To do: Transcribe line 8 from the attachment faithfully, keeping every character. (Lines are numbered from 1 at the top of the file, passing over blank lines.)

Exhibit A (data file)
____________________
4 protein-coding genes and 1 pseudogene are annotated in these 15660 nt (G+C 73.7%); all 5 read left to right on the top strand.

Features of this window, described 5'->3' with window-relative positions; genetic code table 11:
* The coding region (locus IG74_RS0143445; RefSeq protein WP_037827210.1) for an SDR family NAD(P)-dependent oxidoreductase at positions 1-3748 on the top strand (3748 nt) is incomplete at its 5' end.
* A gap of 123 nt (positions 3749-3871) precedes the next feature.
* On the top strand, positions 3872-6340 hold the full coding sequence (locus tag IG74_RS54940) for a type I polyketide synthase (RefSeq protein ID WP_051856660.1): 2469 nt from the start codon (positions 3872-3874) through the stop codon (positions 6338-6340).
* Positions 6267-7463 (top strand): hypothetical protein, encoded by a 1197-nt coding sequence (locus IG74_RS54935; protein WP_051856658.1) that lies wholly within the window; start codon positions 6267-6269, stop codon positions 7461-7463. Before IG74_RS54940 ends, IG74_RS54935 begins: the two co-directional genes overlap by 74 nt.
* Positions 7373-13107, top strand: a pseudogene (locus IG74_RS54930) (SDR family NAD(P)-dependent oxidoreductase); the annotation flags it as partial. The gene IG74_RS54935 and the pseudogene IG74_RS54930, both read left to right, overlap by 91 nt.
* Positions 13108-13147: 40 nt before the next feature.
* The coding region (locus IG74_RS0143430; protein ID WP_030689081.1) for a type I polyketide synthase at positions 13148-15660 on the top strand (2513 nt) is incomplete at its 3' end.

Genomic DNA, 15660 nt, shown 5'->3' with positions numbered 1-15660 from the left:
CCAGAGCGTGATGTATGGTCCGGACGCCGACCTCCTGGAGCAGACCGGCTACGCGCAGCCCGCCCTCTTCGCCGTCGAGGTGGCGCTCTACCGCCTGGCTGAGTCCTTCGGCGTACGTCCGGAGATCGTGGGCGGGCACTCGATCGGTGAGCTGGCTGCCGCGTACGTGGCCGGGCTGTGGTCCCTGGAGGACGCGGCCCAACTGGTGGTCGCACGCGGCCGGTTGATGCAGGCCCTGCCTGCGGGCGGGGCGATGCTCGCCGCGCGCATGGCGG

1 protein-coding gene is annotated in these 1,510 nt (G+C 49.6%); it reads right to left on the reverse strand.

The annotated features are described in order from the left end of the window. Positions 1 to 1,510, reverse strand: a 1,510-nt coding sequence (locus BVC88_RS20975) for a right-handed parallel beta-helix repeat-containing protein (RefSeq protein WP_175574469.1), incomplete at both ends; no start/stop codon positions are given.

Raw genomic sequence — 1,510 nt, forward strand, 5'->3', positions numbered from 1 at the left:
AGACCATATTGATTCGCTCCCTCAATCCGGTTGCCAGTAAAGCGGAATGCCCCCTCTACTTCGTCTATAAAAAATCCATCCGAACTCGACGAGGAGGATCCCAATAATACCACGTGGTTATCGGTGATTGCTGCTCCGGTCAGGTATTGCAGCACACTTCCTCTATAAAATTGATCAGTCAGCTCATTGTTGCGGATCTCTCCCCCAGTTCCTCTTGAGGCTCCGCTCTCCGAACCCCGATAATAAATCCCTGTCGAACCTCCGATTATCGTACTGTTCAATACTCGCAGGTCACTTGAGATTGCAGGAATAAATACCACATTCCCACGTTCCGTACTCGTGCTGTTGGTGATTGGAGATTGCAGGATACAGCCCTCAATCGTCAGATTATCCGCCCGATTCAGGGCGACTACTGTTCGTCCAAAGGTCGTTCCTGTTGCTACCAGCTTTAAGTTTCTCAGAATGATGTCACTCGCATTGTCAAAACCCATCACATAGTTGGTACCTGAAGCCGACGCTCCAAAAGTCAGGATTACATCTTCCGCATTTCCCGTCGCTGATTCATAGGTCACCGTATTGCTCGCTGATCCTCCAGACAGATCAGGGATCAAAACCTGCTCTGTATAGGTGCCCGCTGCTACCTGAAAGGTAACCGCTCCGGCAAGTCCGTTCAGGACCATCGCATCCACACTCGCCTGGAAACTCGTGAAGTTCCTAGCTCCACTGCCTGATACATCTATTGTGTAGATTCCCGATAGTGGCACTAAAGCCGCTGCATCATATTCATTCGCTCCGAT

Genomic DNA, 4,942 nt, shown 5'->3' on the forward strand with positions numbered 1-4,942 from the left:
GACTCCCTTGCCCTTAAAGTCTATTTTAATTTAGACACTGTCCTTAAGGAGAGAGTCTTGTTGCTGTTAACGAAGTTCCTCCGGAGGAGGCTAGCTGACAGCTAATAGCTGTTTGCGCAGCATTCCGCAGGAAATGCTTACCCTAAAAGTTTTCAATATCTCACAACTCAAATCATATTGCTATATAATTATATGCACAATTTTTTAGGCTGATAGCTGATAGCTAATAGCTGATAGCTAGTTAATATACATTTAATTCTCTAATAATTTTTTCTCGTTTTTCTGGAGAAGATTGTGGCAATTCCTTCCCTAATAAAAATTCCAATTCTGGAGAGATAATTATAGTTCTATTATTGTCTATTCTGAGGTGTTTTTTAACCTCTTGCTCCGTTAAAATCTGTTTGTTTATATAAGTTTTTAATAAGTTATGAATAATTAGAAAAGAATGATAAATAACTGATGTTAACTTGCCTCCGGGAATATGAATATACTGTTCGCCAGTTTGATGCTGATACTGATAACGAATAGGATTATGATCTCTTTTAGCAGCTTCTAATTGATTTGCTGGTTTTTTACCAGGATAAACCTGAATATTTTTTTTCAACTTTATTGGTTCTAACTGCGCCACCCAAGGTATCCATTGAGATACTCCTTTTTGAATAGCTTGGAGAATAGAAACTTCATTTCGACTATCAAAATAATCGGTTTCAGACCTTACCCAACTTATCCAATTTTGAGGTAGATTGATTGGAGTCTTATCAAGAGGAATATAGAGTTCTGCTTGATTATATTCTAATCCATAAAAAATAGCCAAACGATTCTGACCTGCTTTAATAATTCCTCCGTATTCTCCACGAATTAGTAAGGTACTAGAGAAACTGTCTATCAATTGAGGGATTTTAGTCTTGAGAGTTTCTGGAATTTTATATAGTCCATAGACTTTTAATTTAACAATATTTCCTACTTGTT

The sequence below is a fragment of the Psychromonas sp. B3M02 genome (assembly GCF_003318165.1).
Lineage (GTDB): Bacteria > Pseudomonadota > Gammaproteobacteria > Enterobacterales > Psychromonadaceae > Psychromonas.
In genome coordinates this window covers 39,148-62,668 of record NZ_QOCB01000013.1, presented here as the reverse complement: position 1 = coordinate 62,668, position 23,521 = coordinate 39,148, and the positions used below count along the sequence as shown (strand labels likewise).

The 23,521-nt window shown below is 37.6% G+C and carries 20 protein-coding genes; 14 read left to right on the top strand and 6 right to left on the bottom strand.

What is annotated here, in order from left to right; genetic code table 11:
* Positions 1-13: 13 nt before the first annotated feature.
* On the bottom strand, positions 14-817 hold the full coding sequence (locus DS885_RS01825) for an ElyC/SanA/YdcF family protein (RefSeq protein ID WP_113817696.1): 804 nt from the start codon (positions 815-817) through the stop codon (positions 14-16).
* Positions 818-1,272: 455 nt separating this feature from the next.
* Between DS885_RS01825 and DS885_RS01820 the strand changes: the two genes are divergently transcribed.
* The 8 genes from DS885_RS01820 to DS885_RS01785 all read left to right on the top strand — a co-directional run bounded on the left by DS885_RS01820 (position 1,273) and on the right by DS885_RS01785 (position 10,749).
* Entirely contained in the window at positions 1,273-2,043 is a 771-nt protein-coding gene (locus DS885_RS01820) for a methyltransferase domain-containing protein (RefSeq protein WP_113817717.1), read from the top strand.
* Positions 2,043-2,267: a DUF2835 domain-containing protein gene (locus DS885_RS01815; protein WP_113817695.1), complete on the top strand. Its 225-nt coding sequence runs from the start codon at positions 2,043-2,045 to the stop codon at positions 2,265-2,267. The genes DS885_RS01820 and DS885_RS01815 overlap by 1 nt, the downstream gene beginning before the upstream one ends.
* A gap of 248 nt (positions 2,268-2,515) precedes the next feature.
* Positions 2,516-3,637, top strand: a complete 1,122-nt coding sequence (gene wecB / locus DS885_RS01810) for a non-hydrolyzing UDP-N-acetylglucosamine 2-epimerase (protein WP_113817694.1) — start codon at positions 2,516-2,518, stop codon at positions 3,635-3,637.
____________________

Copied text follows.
* Positions 13108-13147: 40 nt before the next feature.